Though perhaps Buddy understood and flat-out refused to listen. Who am I to know? Buddy was, by all means, a Bad Dog. He ripped through bins, ate shoes, pissed on the carpet more than once, would get too rough during playtime and growl at strangers who came on too quick. But he was a generous communicator. He’d peel his ears back long before a back-off growl. He’d cower at the first sign of discomfort. He made listening to him easy. So it became easy to view his flaws — his Bad Boy behaviour — as a gap in our communication.

Once, we took Buddy to a friend’s house. He acted like a maniac, jumping on tables, barking at everyone. He wouldn’t sit still for a second. We all bustled around, trying to figure out what was wrong, tempting him with treats, trying to get him settled. Then, something clicked. I led him to a pillow in the corner and removed the harness he’d been wearing from the walk over. His body relaxed, he sunk into the pillow and went to sleep.

“The harness,” said our friend. “It’s like he’s wearing a suit at a pool party. It just doesn’t feel right.”

I felt heavy with shame for not having noticed sooner.

Theories of human-dog communication have shifted with cultural trends. Our initial — and still common — understanding of dog behaviour came from observations of wolves in captivity. Wolves (and therefore dogs) sought dominance. Naturally, it followed that in order to speak dog, we had to speak the language of an alpha. But a dog is not a wolf. And a wolf in captivity does not behave like a wolf. In the wild, wolf packs are extremely complex social systems. Wolves care for one another, are playful, social, make each other feel comfortable.

The language Buddy used in the shelter painted him as aggressive. He cowered, he growled, he hunched his shoulders and told people to back the fuck off. To me, this does little but paint the obvious point that our environment shapes our language. When we are unsafe — or feel unsafe — we act accordingly. Why is the expectation that an animal, human or otherwise, will act anything other than mad when their environment is maddening?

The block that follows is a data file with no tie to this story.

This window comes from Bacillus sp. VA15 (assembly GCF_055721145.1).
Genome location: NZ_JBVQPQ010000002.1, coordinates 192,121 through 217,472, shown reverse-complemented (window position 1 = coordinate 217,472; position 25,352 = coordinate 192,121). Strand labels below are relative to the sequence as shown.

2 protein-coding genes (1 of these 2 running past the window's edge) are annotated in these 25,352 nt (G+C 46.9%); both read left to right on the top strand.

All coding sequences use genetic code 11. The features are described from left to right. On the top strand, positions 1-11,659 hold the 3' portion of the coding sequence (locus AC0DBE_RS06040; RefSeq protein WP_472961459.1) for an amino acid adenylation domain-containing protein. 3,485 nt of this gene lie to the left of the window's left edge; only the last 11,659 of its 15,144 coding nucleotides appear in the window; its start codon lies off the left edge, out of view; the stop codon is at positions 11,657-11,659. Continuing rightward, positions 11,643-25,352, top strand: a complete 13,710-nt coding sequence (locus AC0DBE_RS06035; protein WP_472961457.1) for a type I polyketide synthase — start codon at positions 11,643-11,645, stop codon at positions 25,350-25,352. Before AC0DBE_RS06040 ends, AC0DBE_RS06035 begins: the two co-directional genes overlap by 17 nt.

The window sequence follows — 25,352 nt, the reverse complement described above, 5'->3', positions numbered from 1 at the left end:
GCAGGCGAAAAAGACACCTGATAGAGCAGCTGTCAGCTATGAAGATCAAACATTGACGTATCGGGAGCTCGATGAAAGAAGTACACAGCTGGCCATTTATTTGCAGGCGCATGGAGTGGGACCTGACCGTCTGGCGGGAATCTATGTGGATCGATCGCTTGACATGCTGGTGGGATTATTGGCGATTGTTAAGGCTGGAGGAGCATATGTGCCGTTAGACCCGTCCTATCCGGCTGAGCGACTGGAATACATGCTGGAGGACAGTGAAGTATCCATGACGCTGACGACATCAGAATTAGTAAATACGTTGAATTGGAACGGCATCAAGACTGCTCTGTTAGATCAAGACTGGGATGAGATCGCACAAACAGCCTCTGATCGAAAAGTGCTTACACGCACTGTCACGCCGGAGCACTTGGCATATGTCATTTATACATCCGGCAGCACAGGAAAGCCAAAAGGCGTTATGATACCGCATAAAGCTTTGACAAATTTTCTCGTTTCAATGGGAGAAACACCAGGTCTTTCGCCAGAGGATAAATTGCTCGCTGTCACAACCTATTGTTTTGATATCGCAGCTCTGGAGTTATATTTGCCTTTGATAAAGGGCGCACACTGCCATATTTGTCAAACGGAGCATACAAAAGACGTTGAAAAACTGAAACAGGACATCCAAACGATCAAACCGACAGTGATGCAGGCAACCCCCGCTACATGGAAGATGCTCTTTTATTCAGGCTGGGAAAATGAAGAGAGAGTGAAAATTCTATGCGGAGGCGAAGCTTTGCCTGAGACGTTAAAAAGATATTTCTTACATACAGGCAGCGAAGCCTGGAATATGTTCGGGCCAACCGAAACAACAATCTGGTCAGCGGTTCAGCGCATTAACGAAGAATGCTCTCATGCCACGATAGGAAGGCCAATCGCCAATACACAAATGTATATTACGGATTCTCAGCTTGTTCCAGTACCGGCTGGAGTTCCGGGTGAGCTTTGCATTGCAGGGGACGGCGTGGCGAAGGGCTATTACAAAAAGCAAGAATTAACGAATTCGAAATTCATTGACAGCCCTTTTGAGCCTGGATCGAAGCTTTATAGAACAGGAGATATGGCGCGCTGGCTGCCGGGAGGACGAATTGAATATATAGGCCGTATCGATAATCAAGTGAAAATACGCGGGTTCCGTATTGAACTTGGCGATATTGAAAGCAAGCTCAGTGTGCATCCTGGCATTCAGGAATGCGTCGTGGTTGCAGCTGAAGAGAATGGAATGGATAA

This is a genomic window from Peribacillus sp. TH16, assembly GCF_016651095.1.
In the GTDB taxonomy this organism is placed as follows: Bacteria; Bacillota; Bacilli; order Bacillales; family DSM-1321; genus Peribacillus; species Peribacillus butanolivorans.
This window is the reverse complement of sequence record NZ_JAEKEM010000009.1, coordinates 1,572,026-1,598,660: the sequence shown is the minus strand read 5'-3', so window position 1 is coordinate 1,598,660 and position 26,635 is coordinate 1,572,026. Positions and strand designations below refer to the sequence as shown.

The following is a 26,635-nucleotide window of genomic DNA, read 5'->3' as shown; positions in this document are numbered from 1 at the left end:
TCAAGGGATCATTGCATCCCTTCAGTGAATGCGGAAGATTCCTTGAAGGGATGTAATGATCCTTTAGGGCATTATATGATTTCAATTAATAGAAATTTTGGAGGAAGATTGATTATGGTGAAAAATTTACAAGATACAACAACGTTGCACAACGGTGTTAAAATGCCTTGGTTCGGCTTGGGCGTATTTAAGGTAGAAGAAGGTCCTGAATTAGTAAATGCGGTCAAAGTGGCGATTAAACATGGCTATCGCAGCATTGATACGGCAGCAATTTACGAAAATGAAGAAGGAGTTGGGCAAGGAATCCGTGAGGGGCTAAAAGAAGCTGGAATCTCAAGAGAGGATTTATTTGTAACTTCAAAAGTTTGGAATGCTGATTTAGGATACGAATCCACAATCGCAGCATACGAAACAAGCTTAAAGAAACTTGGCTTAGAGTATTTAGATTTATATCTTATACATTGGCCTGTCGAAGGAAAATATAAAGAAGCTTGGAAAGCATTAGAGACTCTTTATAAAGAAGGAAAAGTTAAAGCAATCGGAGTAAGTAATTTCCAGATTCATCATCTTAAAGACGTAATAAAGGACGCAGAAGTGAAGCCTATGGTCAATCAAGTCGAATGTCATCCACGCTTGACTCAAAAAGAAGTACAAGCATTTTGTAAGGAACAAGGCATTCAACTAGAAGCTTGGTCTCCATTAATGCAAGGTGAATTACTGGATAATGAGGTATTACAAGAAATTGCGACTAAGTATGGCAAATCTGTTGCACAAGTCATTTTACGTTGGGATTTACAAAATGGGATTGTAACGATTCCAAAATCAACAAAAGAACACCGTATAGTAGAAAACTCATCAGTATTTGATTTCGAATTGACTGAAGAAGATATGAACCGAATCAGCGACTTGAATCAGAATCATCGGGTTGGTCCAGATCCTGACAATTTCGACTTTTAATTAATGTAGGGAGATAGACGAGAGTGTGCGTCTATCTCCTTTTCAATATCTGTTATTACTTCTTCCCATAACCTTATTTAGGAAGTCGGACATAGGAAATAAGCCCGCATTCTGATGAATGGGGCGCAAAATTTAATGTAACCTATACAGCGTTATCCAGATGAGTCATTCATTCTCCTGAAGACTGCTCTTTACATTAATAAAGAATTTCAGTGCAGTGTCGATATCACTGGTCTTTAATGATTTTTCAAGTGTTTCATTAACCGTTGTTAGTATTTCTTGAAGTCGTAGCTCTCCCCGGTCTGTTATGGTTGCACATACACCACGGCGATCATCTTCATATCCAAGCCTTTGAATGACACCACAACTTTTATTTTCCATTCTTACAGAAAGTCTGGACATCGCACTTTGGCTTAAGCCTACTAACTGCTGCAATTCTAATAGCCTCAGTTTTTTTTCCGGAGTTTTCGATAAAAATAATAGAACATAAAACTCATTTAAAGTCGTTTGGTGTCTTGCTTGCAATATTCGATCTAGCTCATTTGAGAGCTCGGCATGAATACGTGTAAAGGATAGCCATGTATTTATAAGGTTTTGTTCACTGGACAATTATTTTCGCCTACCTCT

Now, theories of dominance are slowly being replaced with theories of positive reinforcement. Reward the behaviour you want to see more of. Communicate with empathy — bad behaviour is neither aggression nor dominance, but fear and uncertainty. We can’t expect a dog to become fluent in our language overnight. We need to have the patience to bridge the interspecies gap.

I thought that Buddy getting adopted would be a positive thing. And it was. But learning to speak another’s language requires empathy — a kind of empathy that overcame my lack of sentimentality. Despite my aversion to putting human words onto non-human animals, I had forced myself into the humanising position of feeling his whines as though they were my own. His fear and uncertainty became my fear and uncertainty.

I would have been fine to let him go if he had been fine to leave. But I understood him well enough by then to know that he wasn’t fine, so neither was I.

I felt the way his ears perked, and his nose rose as my partner and I drove away from the adoption centre, leaving him in the hands of a near-stranger. We turned the corner and, once he was out of eye line, I sobbed.

“What’s wrong?” my partner asked. “It’s a good thing, he’s got a home.”

“I know. It’s — nothing — just — I don’t know,” I said. Will his new person know that he doesn’t mean to be bad when he jumps on the counter? Will he get yelled at and not understand why? I didn’t have language for this experience yet. I couldn’t explain to Buddy why he wasn’t coming home with us. I didn’t even have human words for that kind of inter-species betrayal.

Buddy would have to learn that stranger’s language now. He would have to learn to be understood all over again.

Emma Hardy

Emma Hardy is a writer and creative working in Naarm (Melbourne). She’s interested in feminism, activism and the environment. You can find her online or on Twitter